As I watched this video featuring all the little bits and add-ons, I got this image of the original “National Laampoon’s Vacation” movie where Clark pulls up in this heinous station wagon look alike. You know it’s a station wagon, but it’s unbelievably clunky.

    When I was looking for a new camera about two years ago I was seriously looking into the Kinnemax based on a few online test videos I had seen. But ultimately opted to go a different direction (RED DSMC2) based on support, image quality, reliability, prestige…. very glad I did, and based on the name alone I can charge more and get jobs I never could before. But I’m watching this video and it just comes across as a clunky version of the original DSMC. Solid clicking buttons as shown at the beginning of this video are not going to sell me. In fact I don’t want to hear buttons on a set.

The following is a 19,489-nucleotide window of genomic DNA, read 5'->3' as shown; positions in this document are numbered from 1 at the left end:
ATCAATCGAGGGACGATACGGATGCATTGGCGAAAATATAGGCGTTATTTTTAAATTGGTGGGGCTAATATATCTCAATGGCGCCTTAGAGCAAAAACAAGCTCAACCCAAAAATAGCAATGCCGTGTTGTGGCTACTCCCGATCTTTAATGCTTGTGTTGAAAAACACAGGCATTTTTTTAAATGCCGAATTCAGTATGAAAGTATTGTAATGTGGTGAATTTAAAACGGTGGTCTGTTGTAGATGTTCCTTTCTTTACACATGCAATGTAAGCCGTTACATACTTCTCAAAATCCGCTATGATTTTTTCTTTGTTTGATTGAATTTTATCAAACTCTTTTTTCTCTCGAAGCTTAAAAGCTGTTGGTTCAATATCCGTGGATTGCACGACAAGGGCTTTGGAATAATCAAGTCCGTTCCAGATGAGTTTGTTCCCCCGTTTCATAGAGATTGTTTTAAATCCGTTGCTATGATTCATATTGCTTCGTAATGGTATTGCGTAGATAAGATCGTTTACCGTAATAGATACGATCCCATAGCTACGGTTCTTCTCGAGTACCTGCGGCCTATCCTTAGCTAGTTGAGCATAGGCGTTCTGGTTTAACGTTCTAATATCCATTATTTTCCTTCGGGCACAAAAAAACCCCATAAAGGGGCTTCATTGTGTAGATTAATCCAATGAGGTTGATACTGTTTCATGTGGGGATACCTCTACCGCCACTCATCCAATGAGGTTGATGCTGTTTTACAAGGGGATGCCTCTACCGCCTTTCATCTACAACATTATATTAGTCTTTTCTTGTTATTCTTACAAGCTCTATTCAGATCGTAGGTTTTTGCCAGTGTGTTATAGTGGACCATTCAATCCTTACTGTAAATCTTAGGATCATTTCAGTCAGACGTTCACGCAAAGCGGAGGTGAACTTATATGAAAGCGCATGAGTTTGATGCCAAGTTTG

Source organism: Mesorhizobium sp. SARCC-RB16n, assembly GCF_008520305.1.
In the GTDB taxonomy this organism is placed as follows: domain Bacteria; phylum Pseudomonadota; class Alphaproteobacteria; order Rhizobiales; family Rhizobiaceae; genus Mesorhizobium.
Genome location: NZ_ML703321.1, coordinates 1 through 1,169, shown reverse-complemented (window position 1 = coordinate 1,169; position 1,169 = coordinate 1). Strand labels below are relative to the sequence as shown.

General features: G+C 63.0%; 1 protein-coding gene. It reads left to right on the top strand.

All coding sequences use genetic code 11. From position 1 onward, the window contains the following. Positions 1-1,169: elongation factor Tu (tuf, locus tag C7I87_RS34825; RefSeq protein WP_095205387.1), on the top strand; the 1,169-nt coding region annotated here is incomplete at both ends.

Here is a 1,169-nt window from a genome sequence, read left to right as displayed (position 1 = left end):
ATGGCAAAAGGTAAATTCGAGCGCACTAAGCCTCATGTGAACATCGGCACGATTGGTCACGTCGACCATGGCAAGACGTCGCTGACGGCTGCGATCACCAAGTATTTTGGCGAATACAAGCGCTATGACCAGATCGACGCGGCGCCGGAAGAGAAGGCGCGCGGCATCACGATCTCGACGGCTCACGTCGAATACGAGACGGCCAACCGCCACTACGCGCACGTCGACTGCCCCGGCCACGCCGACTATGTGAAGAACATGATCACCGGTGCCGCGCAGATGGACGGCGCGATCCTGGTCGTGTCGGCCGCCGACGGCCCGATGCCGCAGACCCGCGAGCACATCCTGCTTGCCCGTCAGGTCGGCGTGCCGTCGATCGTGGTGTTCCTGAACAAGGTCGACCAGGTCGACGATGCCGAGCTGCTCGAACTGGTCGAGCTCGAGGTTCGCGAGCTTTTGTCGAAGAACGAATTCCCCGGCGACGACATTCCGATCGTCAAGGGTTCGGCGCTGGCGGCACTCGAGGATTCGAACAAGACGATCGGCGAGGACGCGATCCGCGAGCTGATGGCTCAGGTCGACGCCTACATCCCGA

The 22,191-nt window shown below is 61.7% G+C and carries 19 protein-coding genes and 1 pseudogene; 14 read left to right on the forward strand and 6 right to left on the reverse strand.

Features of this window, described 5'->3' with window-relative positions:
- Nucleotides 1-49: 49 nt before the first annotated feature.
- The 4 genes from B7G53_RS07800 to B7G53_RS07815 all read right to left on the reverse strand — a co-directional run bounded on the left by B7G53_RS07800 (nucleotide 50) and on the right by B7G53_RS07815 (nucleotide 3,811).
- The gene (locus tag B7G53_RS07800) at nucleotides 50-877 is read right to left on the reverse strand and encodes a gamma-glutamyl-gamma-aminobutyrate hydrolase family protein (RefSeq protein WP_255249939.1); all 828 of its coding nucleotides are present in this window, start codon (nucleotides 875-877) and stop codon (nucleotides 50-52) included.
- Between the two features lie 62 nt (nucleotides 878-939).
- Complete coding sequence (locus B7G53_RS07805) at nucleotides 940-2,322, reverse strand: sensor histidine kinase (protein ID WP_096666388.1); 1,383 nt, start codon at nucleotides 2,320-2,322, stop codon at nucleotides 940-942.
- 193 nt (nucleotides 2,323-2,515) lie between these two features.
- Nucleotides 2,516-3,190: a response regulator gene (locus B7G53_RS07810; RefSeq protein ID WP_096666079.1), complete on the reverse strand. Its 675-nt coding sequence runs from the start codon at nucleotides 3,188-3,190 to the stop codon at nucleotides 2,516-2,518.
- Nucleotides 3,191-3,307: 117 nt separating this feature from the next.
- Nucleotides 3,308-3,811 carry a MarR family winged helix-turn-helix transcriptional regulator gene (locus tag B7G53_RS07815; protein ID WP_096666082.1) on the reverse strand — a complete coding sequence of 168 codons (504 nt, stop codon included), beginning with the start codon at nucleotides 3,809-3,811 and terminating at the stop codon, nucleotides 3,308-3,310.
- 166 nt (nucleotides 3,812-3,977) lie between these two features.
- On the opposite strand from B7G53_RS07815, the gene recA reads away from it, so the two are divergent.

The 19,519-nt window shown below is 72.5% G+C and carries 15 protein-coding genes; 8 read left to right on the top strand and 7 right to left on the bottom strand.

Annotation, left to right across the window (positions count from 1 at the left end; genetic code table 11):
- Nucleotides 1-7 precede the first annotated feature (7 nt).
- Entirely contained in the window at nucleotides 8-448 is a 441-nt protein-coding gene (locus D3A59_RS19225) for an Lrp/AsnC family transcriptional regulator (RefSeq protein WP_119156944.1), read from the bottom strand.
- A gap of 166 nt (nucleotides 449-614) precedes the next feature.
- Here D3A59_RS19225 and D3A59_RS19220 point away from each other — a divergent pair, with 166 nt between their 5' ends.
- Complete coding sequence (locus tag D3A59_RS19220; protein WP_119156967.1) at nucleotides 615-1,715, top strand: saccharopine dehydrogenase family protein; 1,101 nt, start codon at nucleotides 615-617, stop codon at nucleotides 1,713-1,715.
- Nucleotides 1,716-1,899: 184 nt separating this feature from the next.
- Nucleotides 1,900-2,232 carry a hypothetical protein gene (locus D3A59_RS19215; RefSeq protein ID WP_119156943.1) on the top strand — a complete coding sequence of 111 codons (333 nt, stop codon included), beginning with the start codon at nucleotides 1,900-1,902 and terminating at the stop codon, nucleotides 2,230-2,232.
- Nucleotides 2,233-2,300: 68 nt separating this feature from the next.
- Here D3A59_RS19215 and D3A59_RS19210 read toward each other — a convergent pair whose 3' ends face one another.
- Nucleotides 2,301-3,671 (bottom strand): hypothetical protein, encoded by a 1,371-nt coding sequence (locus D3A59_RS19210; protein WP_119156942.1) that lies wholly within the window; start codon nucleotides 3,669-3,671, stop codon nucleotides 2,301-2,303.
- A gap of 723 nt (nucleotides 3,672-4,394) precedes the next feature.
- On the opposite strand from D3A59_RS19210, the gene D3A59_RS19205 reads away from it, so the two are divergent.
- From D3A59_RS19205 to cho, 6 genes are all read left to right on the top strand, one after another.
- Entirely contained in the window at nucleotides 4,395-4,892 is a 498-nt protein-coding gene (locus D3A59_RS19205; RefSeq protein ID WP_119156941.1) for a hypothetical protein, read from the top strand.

Maybe all this appeals to some people out there, but this marketplace is getting REALLY competitive in this price range. I’ll take the new Panasonic EVA1 first based on the reliability of Panasonic…. I admire the effort here, but Kinnefinity is really going to have to step up their game to survive.

    • A 4k raw shooting camera with 14 stops of dynamic range. Shooting kit for $5K ish, small & light enough to go on a gimbal. (1/4 weight of EVA). Any lens. But all that aside, the image I’ve seen so far is very nice: organic, non-video-y.

      • John